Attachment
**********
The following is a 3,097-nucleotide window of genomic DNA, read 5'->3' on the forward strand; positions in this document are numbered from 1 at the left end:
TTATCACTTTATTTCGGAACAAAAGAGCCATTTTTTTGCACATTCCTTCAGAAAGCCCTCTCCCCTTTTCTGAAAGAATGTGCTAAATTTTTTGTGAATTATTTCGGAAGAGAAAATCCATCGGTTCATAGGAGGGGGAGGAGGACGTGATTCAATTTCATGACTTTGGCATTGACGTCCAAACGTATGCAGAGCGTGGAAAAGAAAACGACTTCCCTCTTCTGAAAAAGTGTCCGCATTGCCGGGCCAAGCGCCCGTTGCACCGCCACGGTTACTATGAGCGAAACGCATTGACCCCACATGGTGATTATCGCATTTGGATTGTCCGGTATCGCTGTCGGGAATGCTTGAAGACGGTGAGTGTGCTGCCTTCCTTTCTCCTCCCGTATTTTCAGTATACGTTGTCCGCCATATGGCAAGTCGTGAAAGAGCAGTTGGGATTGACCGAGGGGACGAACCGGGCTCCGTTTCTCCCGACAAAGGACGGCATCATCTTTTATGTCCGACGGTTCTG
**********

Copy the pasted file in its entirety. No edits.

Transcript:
The following is a 3,097-nucleotide window of genomic DNA, read 5'->3' on the forward strand; positions in this document are numbered from 1 at the left end:
TTATCACTTTATTTCGGAACAAAAGAGCCATTTTTTTGCACATTCCTTCAGAAAGCCCTCTCCCCTTTTCTGAAAGAATGTGCTAAATTTTTTGTGAATTATTTCGGAAGAGAAAATCCATCGGTTCATAGGAGGGGGAGGAGGACGTGATTCAATTTCATGACTTTGGCATTGACGTCCAAACGTATGCAGAGCGTGGAAAAGAAAACGACTTCCCTCTTCTGAAAAAGTGTCCGCATTGCCGGGCCAAGCGCCCGTTGCACCGCCACGGTTACTATGAGCGAAACGCATTGACCCCACATGGTGATTATCGCATTTGGATTGTCCGGTATCGCTGTCGGGAATGCTTGAAGACGGTGAGTGTGCTGCCTTCCTTTCTCCTCCCGTATTTTCAGTATACGTTGTCCGCCATATGGCAAGTCGTGAAAGAGCAGTTGGGATTGACCGAGGGGACGAACCGGGCTCCGTTTCTCCCGACAAAGGACGGCATCATCTTTTATGTCCGACGGTTCTG